After the pom-poms, the drums and the uniformed marchers have gone, we are left with our inner thoughts and memories.
Many years ago, my son Gregg and I went over to Pinelawn Cemetery on Wellwood Avenue in Farmingdale with a flat box of flowers. We placed these flowers on the graves of fallen servicemen. It was Gregg’s idea and I was more than happy to accompany him on his holy mission.
Doctors and public health experts agree that birth control is a basic and essential component of women’s preventive health care. Following the medical community’s recommendation, the Obama administration mandated that employers provide health insurance, including birth control, for its employees. An exception for religious organizations was made, exempting them from providing birth control coverage, subsidizing the cost of birth control, or referring for birth control. Employees of these organizations were ensured access by requiring the employer’s health plan to provide birth control coverage directly to these women free-of-charge.
What is this elusive thing called talent?
Many Americans use the terms genius and talent interchangeably. Awards are constantly showered on these clever and skilled persons, and while some accolades are richly deserved, some recipients are over-praised.
Meryl Streep is a gifted actor who can assume the identities of many famous subjects. Her performance as Margaret Thatcher was ingenious. She also portrayed Julia Child and her acting was apt and on target. She has also spoken in various accents and dialects, including Italian (Bridges of Madison County), and Polish (Sophie’s Choice). Her singing in Mama Mia! was also quite good for someone who is not a known vocalist.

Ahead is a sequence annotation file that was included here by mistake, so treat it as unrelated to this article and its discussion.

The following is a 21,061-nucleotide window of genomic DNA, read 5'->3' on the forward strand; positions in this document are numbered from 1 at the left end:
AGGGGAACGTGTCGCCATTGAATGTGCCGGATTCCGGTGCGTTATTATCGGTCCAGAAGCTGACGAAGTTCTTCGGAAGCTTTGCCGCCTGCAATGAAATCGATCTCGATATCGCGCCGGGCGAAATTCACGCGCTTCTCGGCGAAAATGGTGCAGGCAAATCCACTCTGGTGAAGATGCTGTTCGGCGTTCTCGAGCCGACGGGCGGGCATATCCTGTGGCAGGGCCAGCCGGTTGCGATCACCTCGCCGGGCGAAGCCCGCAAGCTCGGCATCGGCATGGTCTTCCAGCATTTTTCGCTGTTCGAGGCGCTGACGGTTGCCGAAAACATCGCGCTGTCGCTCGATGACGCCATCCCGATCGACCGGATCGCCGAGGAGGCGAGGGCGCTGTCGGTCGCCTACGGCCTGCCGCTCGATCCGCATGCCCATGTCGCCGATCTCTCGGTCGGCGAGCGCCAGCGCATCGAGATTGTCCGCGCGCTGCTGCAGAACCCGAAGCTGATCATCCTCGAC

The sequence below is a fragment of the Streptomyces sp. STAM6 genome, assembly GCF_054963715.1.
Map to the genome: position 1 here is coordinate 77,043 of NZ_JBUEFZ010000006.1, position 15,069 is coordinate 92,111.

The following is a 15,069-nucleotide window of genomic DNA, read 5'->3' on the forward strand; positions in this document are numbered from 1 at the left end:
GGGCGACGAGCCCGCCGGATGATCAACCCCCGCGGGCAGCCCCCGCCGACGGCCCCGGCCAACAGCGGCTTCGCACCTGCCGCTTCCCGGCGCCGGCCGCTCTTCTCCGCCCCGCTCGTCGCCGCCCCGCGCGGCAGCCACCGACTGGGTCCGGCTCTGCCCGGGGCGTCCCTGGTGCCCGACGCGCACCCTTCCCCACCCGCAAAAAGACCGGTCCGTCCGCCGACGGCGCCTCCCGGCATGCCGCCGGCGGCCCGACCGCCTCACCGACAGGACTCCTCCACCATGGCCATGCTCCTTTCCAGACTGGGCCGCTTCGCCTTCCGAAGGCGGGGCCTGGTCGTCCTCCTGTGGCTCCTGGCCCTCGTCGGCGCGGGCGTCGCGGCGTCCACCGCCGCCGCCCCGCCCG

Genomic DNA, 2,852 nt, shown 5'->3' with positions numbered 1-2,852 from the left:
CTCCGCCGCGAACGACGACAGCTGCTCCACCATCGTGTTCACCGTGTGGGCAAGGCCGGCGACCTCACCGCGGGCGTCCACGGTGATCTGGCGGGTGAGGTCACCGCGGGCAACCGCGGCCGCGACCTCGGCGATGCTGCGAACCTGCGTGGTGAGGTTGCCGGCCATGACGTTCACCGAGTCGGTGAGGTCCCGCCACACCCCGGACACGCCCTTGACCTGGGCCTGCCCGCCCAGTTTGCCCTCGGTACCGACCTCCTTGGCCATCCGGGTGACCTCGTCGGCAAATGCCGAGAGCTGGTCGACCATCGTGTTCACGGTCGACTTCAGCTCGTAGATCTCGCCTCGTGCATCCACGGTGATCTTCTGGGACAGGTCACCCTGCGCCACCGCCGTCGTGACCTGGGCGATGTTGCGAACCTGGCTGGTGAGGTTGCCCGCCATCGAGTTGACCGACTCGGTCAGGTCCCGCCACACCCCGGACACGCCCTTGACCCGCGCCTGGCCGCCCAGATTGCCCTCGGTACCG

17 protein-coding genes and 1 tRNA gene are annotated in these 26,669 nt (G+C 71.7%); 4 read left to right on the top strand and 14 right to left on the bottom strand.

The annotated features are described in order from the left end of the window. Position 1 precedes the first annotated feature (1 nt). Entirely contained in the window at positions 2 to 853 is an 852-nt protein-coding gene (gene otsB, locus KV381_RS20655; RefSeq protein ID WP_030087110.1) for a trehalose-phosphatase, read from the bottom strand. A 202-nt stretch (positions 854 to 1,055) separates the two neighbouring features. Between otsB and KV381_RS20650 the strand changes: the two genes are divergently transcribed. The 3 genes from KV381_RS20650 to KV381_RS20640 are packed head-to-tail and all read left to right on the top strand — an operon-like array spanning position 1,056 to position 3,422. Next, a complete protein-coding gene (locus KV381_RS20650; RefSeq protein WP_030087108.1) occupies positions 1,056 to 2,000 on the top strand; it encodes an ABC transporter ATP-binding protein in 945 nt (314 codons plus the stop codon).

On May 28, Memorial Day, we are given a chance to honor our nation’s fallen heroes and reflect on their bravery in making the ultimate sacrifice to safeguard our freedom. This year, as we remember those who have died in America’s wars throughout our history, we can also commemorate the end of the Iraq War and honor the memories of the thousands of brave men and women who were killed in action.
In December, the Iraq War officially ended. From the time the war began in March 2003, to when it ended in December 2011, more than 1 million troops fought overseas. Over 4,500 American troops were killed and an additional 30,000 were wounded. As President Obama said, the remaining troops left “with their heads held high, proud of their success, and knowing that the American people stand united in our support for our troops.” This year, especially, we remember all those who lost their lives in Iraq.
“What am I going to do with my life?”
This question is being asked all over our country as college graduations take place. The caps and gowns will soon be discarded and the job search will begin. The celebrity speakers have disappeared and their vague statements are all in the past.